Conference to promote Bến Tre's exports to Islamic countries

October 21, 2022 - 08:40
Bến Tre is the 'land of coconuts' with an output of 550 million fruits per year. It is also the home of many other agricultural and aquacultural products that have made their way to demanding markets.
Minister Bùi Thanh Sơn, Ambassador Saadi Salama and other participants visit an exhibition booth at the conference on Wednesday. — VNA/VNS Photo

HÀ NỘI — Islamic countries are a huge potential market for Vietnamese agricultural and aquacultural products as they have a goods and services expense of US$2 trillion in 2021, a figure that grows by 7.5 per cent annually, Minister of Foreign Affairs Bùi Thanh Sơn said.

Sơn was speaking at the conference "Promoting export of agricultural and aquacultural products of Bến Tre Province to Islamic countries" on Wednesday.

The minister said Bến Tre is the 'land of coconuts' with an output of 550 million fruits per year. It is also the home of many other agricultural and aquacultural products that have made their way to demanding markets, including the US.

Unfortunately, the province has not unlocked the full potential of its exports to Muslim parts of the world because of the geographic distance between the two partners, the COVID-19 pandemic and the lack of communication among firms.

"The Ministry of Foreign Affairs and Vietnamese representative agencies abroad will organise more economic diplomacy and trade promotion events to support Bến Tre and other provinces in their economic ties with foreign partners," he said.

Lê Đức Thọ, secretary of the Bến Tre Province's Party's Committee, estimated his provincial exports at $6.53 billion between 2016 and 2021, of which $154 million went to Islamic countries.

"Provincial exports are projected to top $1.5 billion this year, up 20 per cent year-on-year. However, exports to Islamic countries are expected to reach just $35 million", he said.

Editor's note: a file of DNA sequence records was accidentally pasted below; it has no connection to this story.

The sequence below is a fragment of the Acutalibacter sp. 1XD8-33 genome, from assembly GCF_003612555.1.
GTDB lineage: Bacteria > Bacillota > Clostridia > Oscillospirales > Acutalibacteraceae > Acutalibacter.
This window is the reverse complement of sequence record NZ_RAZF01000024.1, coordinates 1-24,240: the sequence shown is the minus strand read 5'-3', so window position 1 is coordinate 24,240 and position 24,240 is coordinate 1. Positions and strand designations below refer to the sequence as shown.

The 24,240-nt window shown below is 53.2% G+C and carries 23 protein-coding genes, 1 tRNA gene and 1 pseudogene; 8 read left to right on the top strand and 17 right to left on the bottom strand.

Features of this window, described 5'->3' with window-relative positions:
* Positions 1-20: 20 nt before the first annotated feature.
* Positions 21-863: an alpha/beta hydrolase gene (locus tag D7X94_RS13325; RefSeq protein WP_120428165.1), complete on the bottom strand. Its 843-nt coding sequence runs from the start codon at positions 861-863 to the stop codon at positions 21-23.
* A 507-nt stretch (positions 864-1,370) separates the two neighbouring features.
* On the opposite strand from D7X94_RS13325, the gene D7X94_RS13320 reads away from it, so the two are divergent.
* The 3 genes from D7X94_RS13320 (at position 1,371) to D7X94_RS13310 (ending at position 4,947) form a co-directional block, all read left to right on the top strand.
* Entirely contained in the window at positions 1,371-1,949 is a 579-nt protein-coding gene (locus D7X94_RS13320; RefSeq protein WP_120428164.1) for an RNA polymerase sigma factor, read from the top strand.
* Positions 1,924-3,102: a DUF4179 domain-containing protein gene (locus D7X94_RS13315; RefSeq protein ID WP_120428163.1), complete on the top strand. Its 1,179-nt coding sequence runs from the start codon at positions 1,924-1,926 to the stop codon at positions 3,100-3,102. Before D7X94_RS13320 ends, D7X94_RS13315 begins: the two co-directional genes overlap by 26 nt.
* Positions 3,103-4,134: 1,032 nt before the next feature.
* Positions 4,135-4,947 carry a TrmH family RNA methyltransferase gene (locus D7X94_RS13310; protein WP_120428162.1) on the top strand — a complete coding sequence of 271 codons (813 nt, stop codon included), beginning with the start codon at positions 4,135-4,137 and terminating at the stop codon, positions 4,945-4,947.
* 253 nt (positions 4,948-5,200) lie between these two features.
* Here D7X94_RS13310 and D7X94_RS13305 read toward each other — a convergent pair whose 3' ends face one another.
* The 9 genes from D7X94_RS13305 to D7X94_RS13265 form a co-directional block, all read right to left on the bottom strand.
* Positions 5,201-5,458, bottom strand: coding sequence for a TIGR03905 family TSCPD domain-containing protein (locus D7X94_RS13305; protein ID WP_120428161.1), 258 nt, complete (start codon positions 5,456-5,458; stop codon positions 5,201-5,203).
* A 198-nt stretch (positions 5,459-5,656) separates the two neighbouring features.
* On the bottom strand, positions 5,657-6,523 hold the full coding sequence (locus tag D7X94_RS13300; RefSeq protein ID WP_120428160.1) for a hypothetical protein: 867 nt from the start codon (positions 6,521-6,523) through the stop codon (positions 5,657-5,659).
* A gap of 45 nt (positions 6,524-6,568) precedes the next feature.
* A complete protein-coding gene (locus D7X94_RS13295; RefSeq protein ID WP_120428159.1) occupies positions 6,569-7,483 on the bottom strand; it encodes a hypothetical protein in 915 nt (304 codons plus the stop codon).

He believes that room for exports is still ample as the province has five products protected by Geographical Indications; grapefruit, coconut, durian, prawn and crab.

Coconut-derived products have gained ground in many high-end markets, such as the US and Japan. Clams, meanwhile, have been MSC-certified by the Marine Stewardship Council.

"Bến Tre is the first clam-growing area in Southeast Asia to obtain such qualification," he added.

He underscored the conference as a good opportunity for firms to understand Islamic markets better and expand their commercial presence in the region.

Nguyễn Mạnh Tuấn, Việt Nam's Ambassador to the United Arab Emirates (UAE), estimated that trade between Việt Nam and UAE hit over $6 billion in 2019.

He said Vietnamese firms have difficulties doing business in the country because they lack well-established distribution channels and pay little attention to brand-building.

"Firms export predominantly raw products. That's why they export a lot, but few can make it to supermarkets," he said.

To help firms expand their commercial footprints in UAE, his embassy aims to promote Vietnamese products on all channels, with supermarkets being the top priority. He said firms if left to their own devices, would be unable to get a niche in such a tough channel.